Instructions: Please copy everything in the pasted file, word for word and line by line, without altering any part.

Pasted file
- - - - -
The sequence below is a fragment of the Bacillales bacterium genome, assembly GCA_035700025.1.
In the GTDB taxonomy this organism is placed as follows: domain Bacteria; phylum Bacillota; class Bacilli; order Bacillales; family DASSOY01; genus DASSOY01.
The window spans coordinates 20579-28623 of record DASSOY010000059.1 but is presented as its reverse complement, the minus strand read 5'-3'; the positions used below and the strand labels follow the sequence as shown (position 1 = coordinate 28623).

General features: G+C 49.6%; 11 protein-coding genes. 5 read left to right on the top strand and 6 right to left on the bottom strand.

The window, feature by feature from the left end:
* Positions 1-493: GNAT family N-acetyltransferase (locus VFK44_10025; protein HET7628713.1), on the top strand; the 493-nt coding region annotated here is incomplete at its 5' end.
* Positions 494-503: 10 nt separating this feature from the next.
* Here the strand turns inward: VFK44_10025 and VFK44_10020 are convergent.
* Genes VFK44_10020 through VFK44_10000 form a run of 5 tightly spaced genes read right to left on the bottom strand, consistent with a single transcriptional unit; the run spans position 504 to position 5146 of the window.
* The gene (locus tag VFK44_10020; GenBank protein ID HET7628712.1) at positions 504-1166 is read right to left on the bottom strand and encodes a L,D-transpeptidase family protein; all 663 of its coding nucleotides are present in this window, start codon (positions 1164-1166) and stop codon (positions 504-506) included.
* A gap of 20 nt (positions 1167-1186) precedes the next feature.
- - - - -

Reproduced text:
The sequence below is a fragment of the Bacillales bacterium genome, assembly GCA_035700025.1.
In the GTDB taxonomy this organism is placed as follows: domain Bacteria; phylum Bacillota; class Bacilli; order Bacillales; family DASSOY01; genus DASSOY01.
The window spans coordinates 20579-28623 of record DASSOY010000059.1 but is presented as its reverse complement, the minus strand read 5'-3'; the positions used below and the strand labels follow the sequence as shown (position 1 = coordinate 28623).

General features: G+C 49.6%; 11 protein-coding genes. 5 read left to right on the top strand and 6 right to left on the bottom strand.

The window, feature by feature from the left end:
* Positions 1-493: GNAT family N-acetyltransferase (locus VFK44_10025; protein HET7628713.1), on the top strand; the 493-nt coding region annotated here is incomplete at its 5' end.
* Positions 494-503: 10 nt separating this feature from the next.
* Here the strand turns inward: VFK44_10025 and VFK44_10020 are convergent.
* Genes VFK44_10020 through VFK44_10000 form a run of 5 tightly spaced genes read right to left on the bottom strand, consistent with a single transcriptional unit; the run spans position 504 to position 5146 of the window.
* The gene (locus tag VFK44_10020; GenBank protein ID HET7628712.1) at positions 504-1166 is read right to left on the bottom strand and encodes a L,D-transpeptidase family protein; all 663 of its coding nucleotides are present in this window, start codon (positions 1164-1166) and stop codon (positions 504-506) included.
* A gap of 20 nt (positions 1167-1186) precedes the next feature.